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August 2012
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New Releases: Scourge of the Betrayer by Jeff Salyards

Scourge of the BetrayerMeanwhile, Scourge of the Betrayer (2012) - Jeff Salyards' debut novel, now available from Night Shade. It is a little cruel to review a book purely by contrasting it with another book (except with SL Grey, because that was between two of Grey's own books), but please bear with me. Scourge of the Betrayer is absolutely everything that Patrick Rothfuss' The Wise Man's Fear should have been. 

The books share a few similarities (and, in fairness, these appear in other fantasy novels as well). A scribe winds up assigned to record the exploits of a walking legend. The legend is revealed to be a person of great moral ambiguity: someone that does bad things for good reasons, good things for bad reasons, etc. etc. Vast, complex, plots are slowly revealed, with our legend somehow at their heart...

In Wise Man, this is realised as the all-singing, all-dancing Kvothe show - Kvothe topples empires, shags goddesses, invents music and redefines magic. Even when he's losing, it is all about him: no one has ever suffered like Kvothe has suffered. Kvothe's scribe isn't a part of the story - hell, he doesn't even get a name: The Chronicler exists solely to capture the glories of Kvothe.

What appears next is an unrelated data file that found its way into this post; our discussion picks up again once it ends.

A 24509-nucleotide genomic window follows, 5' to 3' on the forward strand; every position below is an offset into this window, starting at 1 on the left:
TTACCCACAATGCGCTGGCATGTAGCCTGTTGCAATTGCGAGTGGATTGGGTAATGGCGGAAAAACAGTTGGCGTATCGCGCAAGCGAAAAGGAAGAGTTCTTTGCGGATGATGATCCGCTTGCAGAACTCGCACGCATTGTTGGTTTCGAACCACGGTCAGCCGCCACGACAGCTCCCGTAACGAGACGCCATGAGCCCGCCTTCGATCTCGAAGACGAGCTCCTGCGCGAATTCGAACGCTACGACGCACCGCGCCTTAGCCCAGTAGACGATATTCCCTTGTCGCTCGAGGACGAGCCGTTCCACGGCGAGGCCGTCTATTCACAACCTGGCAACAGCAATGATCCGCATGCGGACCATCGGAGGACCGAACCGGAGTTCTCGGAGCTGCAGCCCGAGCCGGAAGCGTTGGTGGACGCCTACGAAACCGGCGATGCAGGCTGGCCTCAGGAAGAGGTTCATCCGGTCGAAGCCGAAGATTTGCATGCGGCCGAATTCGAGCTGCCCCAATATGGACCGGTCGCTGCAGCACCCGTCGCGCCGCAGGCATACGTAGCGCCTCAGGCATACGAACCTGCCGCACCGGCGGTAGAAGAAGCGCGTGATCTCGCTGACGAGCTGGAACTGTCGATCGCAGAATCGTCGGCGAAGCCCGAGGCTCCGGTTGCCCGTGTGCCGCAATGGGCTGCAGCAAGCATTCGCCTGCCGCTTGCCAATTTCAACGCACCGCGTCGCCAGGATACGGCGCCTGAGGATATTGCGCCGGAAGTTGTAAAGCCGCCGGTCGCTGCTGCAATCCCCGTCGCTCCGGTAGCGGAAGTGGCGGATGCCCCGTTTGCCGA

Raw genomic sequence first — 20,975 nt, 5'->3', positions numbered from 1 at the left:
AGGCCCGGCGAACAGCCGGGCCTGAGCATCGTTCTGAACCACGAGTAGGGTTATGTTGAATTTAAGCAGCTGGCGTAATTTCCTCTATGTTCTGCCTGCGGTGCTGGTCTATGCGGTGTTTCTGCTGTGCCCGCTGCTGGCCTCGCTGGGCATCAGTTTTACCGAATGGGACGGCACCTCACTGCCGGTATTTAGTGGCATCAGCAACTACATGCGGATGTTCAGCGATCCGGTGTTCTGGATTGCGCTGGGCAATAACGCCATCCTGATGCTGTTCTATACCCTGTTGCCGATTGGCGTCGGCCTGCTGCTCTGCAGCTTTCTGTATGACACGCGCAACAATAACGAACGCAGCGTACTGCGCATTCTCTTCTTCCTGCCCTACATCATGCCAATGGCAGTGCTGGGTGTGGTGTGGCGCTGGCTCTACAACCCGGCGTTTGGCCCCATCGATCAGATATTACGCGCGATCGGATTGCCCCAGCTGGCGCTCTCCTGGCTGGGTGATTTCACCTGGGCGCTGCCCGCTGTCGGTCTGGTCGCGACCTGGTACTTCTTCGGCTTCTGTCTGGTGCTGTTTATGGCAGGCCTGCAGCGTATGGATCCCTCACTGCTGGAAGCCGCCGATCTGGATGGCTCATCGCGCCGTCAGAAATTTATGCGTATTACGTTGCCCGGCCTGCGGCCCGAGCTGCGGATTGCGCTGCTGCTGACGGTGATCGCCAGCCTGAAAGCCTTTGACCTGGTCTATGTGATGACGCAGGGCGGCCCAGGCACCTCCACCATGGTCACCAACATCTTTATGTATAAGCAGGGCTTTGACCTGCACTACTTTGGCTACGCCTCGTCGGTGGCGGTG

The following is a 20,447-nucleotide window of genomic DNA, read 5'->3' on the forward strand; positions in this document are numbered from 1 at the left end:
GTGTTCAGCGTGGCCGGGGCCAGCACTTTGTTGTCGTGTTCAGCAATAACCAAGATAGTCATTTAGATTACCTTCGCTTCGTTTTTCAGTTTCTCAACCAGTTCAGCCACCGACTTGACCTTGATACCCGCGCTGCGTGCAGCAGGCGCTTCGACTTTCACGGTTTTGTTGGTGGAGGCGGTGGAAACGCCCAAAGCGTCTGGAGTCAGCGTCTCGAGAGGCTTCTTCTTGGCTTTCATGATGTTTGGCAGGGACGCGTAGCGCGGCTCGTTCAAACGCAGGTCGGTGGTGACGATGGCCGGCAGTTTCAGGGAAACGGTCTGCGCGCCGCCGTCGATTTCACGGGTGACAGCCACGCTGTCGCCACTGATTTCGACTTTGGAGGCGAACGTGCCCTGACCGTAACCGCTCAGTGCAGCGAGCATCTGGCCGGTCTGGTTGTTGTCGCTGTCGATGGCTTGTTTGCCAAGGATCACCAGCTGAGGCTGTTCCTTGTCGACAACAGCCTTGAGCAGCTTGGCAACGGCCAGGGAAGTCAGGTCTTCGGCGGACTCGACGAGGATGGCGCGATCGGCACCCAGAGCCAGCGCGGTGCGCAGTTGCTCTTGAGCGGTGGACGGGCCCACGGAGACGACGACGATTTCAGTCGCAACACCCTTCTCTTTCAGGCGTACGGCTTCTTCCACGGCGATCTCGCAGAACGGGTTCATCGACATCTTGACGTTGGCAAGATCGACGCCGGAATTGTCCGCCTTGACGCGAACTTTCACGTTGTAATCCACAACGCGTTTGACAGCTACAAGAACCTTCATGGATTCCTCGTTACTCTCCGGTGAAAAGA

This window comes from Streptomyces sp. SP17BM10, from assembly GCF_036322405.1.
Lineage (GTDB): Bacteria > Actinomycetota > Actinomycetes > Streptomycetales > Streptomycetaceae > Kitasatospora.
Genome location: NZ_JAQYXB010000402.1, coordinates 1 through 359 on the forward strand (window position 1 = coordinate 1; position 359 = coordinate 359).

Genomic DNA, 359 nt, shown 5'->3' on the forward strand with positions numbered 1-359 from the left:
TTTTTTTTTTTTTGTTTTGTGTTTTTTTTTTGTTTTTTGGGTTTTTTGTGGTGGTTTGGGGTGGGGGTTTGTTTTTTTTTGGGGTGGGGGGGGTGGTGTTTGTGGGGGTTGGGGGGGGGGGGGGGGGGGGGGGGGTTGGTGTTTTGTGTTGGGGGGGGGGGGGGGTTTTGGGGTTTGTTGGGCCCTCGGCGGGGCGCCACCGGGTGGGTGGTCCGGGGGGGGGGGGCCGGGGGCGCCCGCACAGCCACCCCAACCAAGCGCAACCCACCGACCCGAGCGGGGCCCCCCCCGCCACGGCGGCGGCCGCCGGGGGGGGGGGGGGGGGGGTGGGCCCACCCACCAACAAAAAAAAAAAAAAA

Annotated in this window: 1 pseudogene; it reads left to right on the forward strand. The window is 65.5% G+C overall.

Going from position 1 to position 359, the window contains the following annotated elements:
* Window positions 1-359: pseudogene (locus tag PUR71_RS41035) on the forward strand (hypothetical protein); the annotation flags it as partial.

In Mr. Rothfuss' defense (not a phrase I bandy about lightly), I think The Name of the Wind worked. The Chronicler was still a sock puppet, but Kvothe's story contained conflict - a coming of age story for a high fantasy Kal-El, plus enough of a plot ("Mean Girls" with magic) to keep things moving. Wise Man has neither progression nor plot. The Chronicler serves as a silent witness to an endless series of self-serving anecdotes, mortared together with Hallmarkian philosophy.

By contrast, Scourge of the Betrayer gets the balance right. Mr. Salyards builds up the relationship between the scribe, Arkamondos, and the legend, Braylar Killcoin: the hero and the sidekick.

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Shop, shop, shop

Bedroom BingoWell, according to our sophisticated tracking algorithms, these posts are the most unpopular thing I've written since the ill-fated Nurse Romance Reviews of Ought-Eleven. But I enjoy them and, you know, they're part of my personal vibrating aboutness cluster.* So ha.